Does penile tumescence have any relation to sleep architecture?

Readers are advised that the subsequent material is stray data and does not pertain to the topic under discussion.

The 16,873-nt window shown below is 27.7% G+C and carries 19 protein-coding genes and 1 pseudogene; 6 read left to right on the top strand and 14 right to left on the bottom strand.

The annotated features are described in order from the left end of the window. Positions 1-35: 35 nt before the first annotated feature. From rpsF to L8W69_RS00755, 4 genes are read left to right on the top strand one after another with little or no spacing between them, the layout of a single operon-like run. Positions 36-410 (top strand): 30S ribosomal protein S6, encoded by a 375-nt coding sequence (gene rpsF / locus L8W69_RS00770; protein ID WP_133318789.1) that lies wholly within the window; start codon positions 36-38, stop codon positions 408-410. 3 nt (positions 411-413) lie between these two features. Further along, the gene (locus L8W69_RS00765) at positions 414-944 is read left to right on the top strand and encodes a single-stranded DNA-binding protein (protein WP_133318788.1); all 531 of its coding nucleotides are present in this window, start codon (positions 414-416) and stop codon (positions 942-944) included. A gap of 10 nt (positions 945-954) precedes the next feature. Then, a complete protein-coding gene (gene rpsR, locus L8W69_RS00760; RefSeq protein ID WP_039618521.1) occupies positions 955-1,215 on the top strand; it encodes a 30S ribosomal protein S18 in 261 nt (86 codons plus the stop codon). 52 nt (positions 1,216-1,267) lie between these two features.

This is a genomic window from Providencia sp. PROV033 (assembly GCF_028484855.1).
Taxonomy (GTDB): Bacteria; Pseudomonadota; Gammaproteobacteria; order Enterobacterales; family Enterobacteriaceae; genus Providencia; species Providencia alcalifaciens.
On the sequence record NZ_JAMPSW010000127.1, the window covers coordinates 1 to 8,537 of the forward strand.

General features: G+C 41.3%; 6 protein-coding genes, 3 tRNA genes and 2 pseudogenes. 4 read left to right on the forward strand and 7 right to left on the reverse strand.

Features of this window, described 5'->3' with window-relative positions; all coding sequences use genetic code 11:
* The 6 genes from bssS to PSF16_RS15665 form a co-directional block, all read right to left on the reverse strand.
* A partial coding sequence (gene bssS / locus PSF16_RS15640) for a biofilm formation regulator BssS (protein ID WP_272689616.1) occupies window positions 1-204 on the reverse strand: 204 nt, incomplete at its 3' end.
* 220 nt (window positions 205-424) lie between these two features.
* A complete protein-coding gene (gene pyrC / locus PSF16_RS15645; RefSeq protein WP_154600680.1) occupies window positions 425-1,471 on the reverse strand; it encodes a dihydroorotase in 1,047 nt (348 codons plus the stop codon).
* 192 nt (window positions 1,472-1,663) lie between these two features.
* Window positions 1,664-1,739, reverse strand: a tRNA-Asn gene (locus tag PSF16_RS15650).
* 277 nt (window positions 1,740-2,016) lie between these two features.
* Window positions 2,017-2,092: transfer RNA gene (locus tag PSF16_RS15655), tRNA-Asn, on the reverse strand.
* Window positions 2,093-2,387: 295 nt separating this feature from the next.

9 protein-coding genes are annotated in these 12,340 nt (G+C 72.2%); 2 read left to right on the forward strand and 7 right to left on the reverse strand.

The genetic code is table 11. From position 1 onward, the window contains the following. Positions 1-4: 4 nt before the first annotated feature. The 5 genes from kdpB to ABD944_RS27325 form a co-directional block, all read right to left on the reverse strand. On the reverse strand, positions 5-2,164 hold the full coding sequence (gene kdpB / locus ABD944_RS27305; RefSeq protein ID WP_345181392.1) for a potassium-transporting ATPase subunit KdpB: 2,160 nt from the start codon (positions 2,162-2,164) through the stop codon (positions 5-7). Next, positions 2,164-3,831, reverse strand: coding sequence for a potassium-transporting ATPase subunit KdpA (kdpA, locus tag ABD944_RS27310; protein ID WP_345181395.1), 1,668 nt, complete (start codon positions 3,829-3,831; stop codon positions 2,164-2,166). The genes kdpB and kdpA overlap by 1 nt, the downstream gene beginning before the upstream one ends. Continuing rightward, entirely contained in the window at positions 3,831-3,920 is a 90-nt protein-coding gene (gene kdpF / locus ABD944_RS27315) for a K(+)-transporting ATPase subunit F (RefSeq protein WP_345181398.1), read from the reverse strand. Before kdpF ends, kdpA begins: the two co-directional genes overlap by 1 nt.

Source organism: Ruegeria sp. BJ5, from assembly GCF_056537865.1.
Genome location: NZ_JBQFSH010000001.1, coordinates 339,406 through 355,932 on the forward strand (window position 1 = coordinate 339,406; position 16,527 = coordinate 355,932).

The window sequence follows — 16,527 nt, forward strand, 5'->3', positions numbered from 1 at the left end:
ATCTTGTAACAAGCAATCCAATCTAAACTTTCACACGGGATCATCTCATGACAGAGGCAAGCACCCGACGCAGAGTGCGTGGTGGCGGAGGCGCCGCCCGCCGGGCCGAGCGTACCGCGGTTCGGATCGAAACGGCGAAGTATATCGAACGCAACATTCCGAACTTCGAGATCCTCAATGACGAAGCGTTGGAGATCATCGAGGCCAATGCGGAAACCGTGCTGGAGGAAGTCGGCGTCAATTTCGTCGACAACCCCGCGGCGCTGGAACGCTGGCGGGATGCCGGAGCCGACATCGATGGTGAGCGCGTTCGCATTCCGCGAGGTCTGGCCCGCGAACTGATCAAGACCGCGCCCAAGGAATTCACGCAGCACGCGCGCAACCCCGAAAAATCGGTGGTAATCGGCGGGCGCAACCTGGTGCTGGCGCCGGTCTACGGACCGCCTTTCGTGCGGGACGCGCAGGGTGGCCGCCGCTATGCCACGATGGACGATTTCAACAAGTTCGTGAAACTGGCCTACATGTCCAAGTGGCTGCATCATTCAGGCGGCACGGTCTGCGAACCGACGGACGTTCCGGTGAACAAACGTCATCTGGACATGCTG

Since the 1970s, it has been known that nocturnal erections are phenomena of REM sleep. Therefore, the classic hypogonadal teaching that decreased morning erections are caused by low testosterone levels may be related to more than one primary problem. The patient with decreased or absent morning erections may have hypogonadism, but the root cause could lie in abnormal sleep architecture (i.e., sleep disease impairing REM density). One recent 12-week randomized trial evaluated the use of continuous positive airway pressure (CPAP) versus vardenafil versus placebo in a two-by-two factorial study design in 61 men (mean age 55 years; body mass index [BMI] 32kg/m 2 ) with am serum total testosterone levels ≤ 299.9 ng/dL. The CPAP treatment groups showed improvement in, among other parameters, nocturnal erections. The use of CPAP for 6.2 hours per night resulted in a decrease in respiratory events from a mean apnea–hypopnea index (AHI) of 39 events to 14 events per hour in the per-protocol group. Note that CPAP, in this study, improved OSA from the severe range to the mild range, but not into the normal range (AHI < 5 events/hr). One might speculate that even better results would be seen with normalized breathing (AHI < 5 events/hr) at night. Regardless, the authors conclude “these data may convince some men who highly value erectile function to adhere to CPAP therapy.” Other endocrine systems also show a dose–duration response improvement with CPAP. Another inference from these data supports closer historical screening for sleep disease (see question 41) in those patients admitting to decreased or absent morning erections.